Bucs wake up just in time
Rick Stroud, The St.Petersburg Times, published 19 September 2011

As Bucs players sat in the locker room during halftime Sunday, it was so quiet, you could hear a head drop.

Coaches huddled in disbelief over stat sheets that reflected just how soundly the team had been beaten in every phase of the game by the Vikings; most notably on the scoreboard, where Minnesota held a commanding 17-0 lead.

"It was real quiet in here. Then I started chattering a little," left tackle Donald Penn said. "The other guys started, too. 'This isn't okay! This isn't Buc football!' "

Coach Raheem Morris walked past the offense and lit into his defense, made one lineup change, then turned the game over to Captain Comeback.

Josh Freeman, who has a history of late-game dramatics, passed for 191 of his 243 yards and a touchdown during the second half, helping set up LeGarrette Blount's winning 4-yard scoring run with 31 seconds remaining as the Bucs rallied for a 24-20 win.

Eight of Freeman's 14 career victories have come when the Bucs (1-1) took the lead in the fourth quarter or overtime, the most in league history of any quarterback after 27 starts. Considering Tampa Bay was outgained 284-62 in the first half, Sunday's turnaround might have been Freeman's best.

"It's No. 1 right now," Morris said. "It's the last one and the best one you can possibly get in Freeman's career today."

The Bucs have started slowly in both games this season. But the Vikings (0-2) can't finish. For the second straight week they blew a halftime lead of 10 or more points and have been outscored 41-3 in the third and fourth quarters.

With the victory, the Bucs kept pace in the NFC South with the Saints (1-1) and Falcons (1-1) and avoided joining Carolina (0-2) in the cellar.

"(Zero) and two is not dead," Bucs cornerback Ronde Barber said. "We've seen 0-2 teams make runs. But just from a psychological standpoint, 1-1 is a whole lot better on your scorecard, especially when you're on top of your division again.

"That was one of Rah's biggest messages (last) week. Win this game and stay in front in the South. That's going to be his message all year."

Morris said he didn't make many halftime adjustments. Quite the contrary. Aside from benching linebacker Quincy Black, who struggled with an ankle injury and to corral All-Pro running back Adrian Peterson (120 yards, two touchdowns), Morris stuck with the game plan.

A week ago, trailing the Lions by only a touchdown at halftime, Morris pulled the plug on Blount and went to a two-minute offense. On Sunday, Blount had only 4 yards on five carries in the first half, but he erupted for a 27-yard touchdown the first time he touched the ball in the third quarter. Blount finished with 71 yards and two touchdowns on 13 carries.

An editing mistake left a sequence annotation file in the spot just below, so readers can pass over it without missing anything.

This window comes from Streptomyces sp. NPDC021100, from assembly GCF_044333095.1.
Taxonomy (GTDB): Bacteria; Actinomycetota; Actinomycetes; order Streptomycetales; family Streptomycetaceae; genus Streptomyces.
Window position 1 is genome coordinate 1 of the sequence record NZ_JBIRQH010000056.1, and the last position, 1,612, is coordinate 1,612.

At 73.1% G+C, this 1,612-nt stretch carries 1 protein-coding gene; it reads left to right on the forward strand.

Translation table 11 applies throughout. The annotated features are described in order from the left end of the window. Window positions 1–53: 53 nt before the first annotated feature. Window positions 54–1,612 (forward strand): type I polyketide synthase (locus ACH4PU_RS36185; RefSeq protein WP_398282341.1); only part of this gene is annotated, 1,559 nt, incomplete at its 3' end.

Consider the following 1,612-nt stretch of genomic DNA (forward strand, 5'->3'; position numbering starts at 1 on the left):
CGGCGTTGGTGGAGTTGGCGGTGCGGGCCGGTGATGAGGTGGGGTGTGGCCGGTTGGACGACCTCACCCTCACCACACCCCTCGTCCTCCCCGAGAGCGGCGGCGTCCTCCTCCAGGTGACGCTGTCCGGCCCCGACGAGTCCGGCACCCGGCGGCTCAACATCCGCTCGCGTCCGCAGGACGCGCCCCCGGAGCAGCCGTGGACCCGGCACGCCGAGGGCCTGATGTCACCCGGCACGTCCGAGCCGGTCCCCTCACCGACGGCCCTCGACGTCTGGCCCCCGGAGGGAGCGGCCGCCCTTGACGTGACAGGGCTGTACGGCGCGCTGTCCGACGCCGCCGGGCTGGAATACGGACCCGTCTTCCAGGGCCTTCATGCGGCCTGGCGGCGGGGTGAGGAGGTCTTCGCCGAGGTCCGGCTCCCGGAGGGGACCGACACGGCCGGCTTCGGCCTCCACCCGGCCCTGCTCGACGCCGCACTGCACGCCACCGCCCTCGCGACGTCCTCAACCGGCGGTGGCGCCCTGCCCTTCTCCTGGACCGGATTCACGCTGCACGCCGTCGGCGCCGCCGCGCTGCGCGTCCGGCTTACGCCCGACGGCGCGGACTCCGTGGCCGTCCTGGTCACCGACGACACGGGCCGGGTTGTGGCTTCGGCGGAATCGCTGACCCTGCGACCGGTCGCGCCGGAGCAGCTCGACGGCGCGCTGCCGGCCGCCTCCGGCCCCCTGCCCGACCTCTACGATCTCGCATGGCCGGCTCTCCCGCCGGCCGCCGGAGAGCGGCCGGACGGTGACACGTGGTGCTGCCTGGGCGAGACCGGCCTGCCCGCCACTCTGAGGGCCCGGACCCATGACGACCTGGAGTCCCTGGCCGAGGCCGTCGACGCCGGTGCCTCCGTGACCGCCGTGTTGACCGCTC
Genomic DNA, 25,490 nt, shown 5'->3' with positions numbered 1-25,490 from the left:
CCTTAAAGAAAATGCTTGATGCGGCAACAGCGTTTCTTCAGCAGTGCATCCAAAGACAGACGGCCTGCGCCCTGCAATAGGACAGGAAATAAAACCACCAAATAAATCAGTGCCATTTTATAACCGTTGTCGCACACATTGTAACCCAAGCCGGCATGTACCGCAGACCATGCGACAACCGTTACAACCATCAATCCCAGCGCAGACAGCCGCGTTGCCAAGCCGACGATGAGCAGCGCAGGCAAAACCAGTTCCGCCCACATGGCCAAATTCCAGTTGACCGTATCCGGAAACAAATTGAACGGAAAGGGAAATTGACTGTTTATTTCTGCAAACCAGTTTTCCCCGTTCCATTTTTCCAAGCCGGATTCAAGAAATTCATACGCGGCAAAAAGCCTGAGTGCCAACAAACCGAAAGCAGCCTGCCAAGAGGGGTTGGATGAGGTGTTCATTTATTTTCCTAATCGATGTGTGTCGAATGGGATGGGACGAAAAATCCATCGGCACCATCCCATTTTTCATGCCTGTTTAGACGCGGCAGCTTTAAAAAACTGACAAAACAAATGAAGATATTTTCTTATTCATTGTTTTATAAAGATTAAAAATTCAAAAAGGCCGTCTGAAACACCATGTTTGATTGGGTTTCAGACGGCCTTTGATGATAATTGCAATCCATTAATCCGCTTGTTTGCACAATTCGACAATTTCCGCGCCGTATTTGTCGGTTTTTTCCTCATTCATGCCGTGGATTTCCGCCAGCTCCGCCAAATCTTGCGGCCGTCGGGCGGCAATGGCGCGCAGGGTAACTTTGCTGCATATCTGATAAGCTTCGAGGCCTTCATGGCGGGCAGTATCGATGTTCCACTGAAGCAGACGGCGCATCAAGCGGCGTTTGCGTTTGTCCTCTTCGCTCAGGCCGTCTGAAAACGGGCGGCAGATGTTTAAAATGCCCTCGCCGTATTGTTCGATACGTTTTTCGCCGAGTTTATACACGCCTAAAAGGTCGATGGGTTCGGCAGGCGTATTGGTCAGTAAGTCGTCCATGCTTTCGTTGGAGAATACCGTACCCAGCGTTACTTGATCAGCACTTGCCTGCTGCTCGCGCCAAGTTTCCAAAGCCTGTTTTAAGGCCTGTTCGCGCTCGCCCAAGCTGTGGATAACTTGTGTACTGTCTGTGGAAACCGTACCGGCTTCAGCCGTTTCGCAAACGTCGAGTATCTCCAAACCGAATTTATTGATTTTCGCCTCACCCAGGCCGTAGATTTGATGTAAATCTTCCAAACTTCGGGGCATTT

Morris had said he believed his team "blinked" against the Lions in the opener, and he reminded them of that at halftime.

"He had some profane stuff in there," Barber said. "It was, 'We are going to do this and this different, and we're going to win this football game.' He must have said 'win' 20 times in his halftime speech. That's exactly what we went out and tried to do. He has his moments where he can get emphatic. I think guys respond to that."

Especially Freeman, who passed for only 52 yards in the first half. It's not as if Freeman was perfect during the second half. He was intercepted in the end zone after Morris called for (and the Bucs executed) an onside kick following their first touchdown. But Freeman got a big lift from Blount and Preston Parker, who had six catches for a career-high 98 yards.

Meanwhile, the Bucs defense bottled up Peterson in the second half, limiting him to 37 yards. "He tackled me a couple times," Barber said.

Freeman has already proved he saves his best for last. In the fourth quarter this season he's 26-for-37 for 260 yards and two touchdowns for a 107.9 passer rating. His eighth come-from-behind victory eclipsed the Colts' Peyton Manning, who had seven among his first 31 starts.

After the game, before stepping to a bank of microphones adjacent to the locker room, Freeman wiped his face with a towel one last time. But fourth-quarter comebacks seem like no sweat at all for the 23-year-old. "I just try to win. That's all there is to it," Freeman said. "It's as simple as it goes.

"When we got the ball back with (4:12) to go, what was going on in my mind was I knew we were going to score. I wanted to score and not leave (Vikings quarterback) Donovan McNabb enough time to come back and retaliate. It worked out great."